2015 Innovation Planning: 3 Ways to Make the Most of Your Investments

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It's planning season. More money and higher growth expectations mean more chance of making a bad decision; here's how to minimize the risk
Many R&D teams around the world are in the midst of (and a lucky few are wrapping up) their 2015 budgeting and planning process, and it’s a good bet that one question above all else will plague even the most seasoned senior executives: “Did I make the right choices?”
CEB R&D data shows a hefty increase in R&D budgets over the past few years (see chart 1), which has naturally led to R&D execs funding more projects.
Percent Change in 2012 and 2013 Fiscal Years' R&D Budgets
Chart 1: Recent change in 2012 and 2013 fiscal years’ R&D budgets  Relative to the most recently completed fiscal year’s budget  Source: CEB analysis

Bigger Bets Can Mean Bigger Regrets

But not only are executives spending more money on projects, they are spending a disproportionate amount of the money on “transformational” projects – that are inherently riskier than “incremental” type projects – (see chart 2).
R&D Spending on Transformational Projects
Chart 2: R&D spending on transformational projects  As a percentage of total R&D spending  Source: CEB analysis
The combined effect of funding more projects and funding riskier projects means that R&D execs have a greater chance of regretting their portfolio decisions.
In fact, only 58% of R&D executives are satisfied with the revenue potential of their R&D portfolios, according to CEB R&D data. This is because most R&D executives think there are too many low-value projects in the portfolio, and even those who are not concerned about low-value projects still worry (despite recent increases) that they are underinvesting in transformation or breakthrough projects.
In response to this uncertainty about the quality of their projects, many R&D teams choose to increase the number of reviews and involve more senior executives in the decision-making process. However, these actions do not help to improve the quality of the R&D portfolio. In fact, doubling the frequency of reviews and increasing the number of senior decision makers can add more than $1 million in annual decision-making costs for the typical company.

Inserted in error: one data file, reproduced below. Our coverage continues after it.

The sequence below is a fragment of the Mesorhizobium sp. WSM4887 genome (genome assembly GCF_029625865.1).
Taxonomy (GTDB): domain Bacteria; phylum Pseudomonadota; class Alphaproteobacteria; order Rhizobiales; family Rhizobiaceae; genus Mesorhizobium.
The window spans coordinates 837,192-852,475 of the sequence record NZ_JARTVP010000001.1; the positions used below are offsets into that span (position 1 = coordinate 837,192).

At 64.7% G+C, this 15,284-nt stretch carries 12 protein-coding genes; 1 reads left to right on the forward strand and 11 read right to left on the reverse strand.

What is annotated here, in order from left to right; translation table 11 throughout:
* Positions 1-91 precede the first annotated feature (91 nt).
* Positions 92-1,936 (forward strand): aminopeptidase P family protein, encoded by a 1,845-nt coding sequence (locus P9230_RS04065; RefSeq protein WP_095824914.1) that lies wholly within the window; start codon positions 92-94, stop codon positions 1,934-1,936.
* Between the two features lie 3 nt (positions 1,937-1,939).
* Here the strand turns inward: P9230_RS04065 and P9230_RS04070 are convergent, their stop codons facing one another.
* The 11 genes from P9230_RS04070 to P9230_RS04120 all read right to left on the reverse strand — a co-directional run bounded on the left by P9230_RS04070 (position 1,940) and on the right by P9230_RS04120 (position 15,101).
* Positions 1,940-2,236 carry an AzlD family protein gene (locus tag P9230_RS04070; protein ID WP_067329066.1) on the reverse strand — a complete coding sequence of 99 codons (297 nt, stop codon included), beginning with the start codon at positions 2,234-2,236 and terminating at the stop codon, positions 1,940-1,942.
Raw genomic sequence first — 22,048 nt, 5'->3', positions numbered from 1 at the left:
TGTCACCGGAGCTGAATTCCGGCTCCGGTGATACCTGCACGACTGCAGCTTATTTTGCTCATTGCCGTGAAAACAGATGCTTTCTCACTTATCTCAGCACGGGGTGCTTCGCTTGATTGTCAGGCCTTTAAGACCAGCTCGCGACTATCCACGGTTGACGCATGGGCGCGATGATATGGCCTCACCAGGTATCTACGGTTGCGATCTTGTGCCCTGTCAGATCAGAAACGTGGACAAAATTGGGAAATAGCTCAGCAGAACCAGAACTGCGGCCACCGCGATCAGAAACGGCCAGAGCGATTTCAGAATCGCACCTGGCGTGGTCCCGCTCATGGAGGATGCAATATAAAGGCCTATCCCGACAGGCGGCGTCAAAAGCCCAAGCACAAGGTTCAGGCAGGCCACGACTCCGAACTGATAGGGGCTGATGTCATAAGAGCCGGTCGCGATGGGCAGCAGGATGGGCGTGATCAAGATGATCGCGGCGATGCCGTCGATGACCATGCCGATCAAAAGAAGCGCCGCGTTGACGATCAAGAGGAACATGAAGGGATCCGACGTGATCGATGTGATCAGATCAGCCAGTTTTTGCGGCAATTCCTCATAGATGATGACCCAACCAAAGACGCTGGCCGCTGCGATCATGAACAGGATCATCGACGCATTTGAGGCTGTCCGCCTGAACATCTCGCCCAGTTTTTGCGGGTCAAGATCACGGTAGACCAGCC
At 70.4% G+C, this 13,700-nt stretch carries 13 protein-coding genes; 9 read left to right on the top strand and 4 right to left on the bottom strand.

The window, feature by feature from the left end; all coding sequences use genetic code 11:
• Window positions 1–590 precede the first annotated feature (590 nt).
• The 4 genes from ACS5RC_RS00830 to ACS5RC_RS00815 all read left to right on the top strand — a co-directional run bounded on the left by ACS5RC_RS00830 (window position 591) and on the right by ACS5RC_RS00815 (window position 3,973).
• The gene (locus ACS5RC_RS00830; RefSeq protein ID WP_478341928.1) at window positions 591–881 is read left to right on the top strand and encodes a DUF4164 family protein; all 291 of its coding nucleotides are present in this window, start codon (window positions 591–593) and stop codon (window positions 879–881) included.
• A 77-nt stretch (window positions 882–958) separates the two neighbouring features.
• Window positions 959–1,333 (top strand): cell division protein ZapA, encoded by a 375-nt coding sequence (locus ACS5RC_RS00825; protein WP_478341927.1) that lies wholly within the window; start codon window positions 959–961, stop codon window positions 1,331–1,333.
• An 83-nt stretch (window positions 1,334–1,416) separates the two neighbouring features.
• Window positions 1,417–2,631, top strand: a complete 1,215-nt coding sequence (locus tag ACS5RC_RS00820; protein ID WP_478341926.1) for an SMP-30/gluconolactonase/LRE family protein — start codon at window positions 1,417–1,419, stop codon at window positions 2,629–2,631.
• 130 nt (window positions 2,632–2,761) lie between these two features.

3 Ways to Get it Right

Organizations that outperform others in making the right portfolio choices do three things differently. CEB R&D research determined this by singling out high-performing teams that had “low portfolio decision-making regret.” The definition of decision-making regret was assessed via regression analysis using a number of variables that related to an organization’s negative effects of past decisions or anticipating future negative effects of current decisions.
  1. Instead of trying to apply broad estimates to large, complex R&D projects, high performers identify sources of enterprise value; then they map technology projects to these sources of value. This not only simplifies the valuation process but forces earlier articulation of a technology’s connection to business needs.
  2. They design flexibility into project selection standards to enable company-wide adoption rather than permitting businesses to apply exceptions to standards on an as-needed basis.
  3. Leading organizations center their risk management efforts at the portfolio level and continually evaluate and balance risks across multiple projects and businesses top down.

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